# not sure about what this limit represents

• May 14th 2008, 11:42 AM
i_zz_y_ill
not sure about what this limit represents
given f(x)=x^4 (iv) stuck
i) complete this identity f(x+h) = x^4+4x^3h+...
ii)simplif (f(x+h)-f(x))/h
iii)find lim h tends 0 of ii)
iv)state what this limit represents

the answer is gradient of (tangent to) curve but i'm not sure why. If someone could explain to me the reasoning then i could apply it to other q's,thnx
• May 14th 2008, 11:46 AM
Mathstud28
Quote:

Originally Posted by i_zz_y_ill
given f(x)=x^4 (iv) stuck
i) complete this identity f(x+h) = x^4+4x^3h+...
ii)simplif (f(x+h)-f(x))/h
iii)find lim h tends 0 of ii)
iv)state what this limit represents

the answer is gradient of (tangent to) curve but i'm not sure why. If someone could explain to me the reasoning then i could apply it to other q's,thnx

Because $f'(x)=\lim_{\Delta{x}\to{0}}\frac{f(x+\Delta{x})-f(x)}{\Delta{x}}$

Imagine a secant line intersecting the curve you are looking for in two places.

Now let the distance between those places be denoted $\Delta{x}$..

Next imagine drawing the line differently so you decrease $\Delta{x}$...do this again and again and again

Eventually as you draw the line so that $\Delta{x}\to{0}$ the line intersects the curve at ONE point...and at that point the line shares the slope of the curve...

Thus this is the derivative of a function(e.g. the slope)
• May 14th 2008, 11:54 AM
Moo
Hello,

Quote:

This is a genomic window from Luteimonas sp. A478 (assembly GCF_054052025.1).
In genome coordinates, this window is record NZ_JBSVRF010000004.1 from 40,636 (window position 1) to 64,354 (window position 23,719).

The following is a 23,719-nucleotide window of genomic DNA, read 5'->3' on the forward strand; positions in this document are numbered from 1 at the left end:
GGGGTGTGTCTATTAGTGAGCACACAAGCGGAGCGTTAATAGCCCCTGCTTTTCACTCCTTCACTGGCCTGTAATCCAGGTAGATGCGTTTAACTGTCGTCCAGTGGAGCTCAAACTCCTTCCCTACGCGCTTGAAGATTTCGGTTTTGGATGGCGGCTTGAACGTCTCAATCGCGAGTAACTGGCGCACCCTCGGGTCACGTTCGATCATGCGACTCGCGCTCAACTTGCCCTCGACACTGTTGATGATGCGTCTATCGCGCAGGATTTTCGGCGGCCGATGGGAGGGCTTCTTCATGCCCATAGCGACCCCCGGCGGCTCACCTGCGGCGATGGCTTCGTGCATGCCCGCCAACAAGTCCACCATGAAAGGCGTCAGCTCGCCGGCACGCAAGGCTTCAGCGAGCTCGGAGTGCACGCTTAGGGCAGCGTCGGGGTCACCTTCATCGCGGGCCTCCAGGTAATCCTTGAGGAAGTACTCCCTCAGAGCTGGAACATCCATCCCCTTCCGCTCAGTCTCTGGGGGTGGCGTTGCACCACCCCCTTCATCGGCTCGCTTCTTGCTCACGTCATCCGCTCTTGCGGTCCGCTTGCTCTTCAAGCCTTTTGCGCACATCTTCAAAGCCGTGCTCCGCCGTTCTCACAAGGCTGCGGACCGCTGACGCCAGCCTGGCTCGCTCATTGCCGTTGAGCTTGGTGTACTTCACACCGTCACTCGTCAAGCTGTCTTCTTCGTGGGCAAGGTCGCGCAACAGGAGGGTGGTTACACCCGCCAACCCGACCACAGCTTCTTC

Originally Posted by i_zz_y_ill
given f(x)=x^4 (iv) stuck
i) complete this identity f(x+h) = x^4+4x^3h+...
ii)simplif (f(x+h)-f(x))/h
iii)find lim h tends 0 of ii)
iv)state what this limit represents

the answer is gradient of (tangent to) curve but i'm not sure why. If someone could explain to me the reasoning then i could apply it to other q's,thnx

That's right (a little vague though)! (Wink)

Now, why ?
[non formal explanation]
Because the gradient corresponds to the progression of the ordinates with respect to the absciss, when dealing with a curve.
The gradient also represents the "speed" of evolution for the ordinates with respect to the absciss.

Now, this is clearly the quotient of (difference of ordinates) by (difference of absciss), which corresponds to a gradient.

But what does it mean when taking the limit of h to 0 ? This means that we're dealing with a very very small interval of the curve, and calculating the "instantaneous" or "local" gradient.

You can try, if you've already dealt with some physics, to get an equivalence, or just try to represent it to yourself, with average speed (gradient) and instantaneous speed :
- if you drive a car, you go from A to B in a time from t1 to t2. The average speed will be the distance between A and B (which is equivalent to a difference of coordinates) divided by the time it took : t2-t1. This is a gradient.

- now, I'm sure you were tired at moments, so you drove slower. The speed was not always equal to the average speed. That's here that the "instantaneous" speed intervenes : if you take the speed over a very little time, it's like finding the gradient over a very small interval.

If you want to know more about the exact term, search for "derivative" on google (Wink)

Dunno if it's clear or not... I'm more used to explaining it in French :'(
• May 14th 2008, 12:52 PM
i_zz_y_ill
uhuh informal, formal gotcha!
k well basically i have no idea what your both on about so i just bunged in x^4 and (x+4)^4 - f(x) divided by 4 in my calculatorand this graph looked like the graph of its gradient if u know what i mean!!! gradient decreasing from -1 to 0 etc,,,
I guess youre both talking about that in some sense, thnx for reminder it was clear and my english is probably worse than yours!
• May 14th 2008, 01:28 PM
Plato
$\frac{{f(x + h) - f(x)}}{h} = \frac{{\left( {x^4 + 4x^3 h + 6x^2 h^2 + 4xh^3 + h^4 } \right) - x^4 }}{h} = 4x^3 + 6x^2 h + 4xh^2 + h^3
$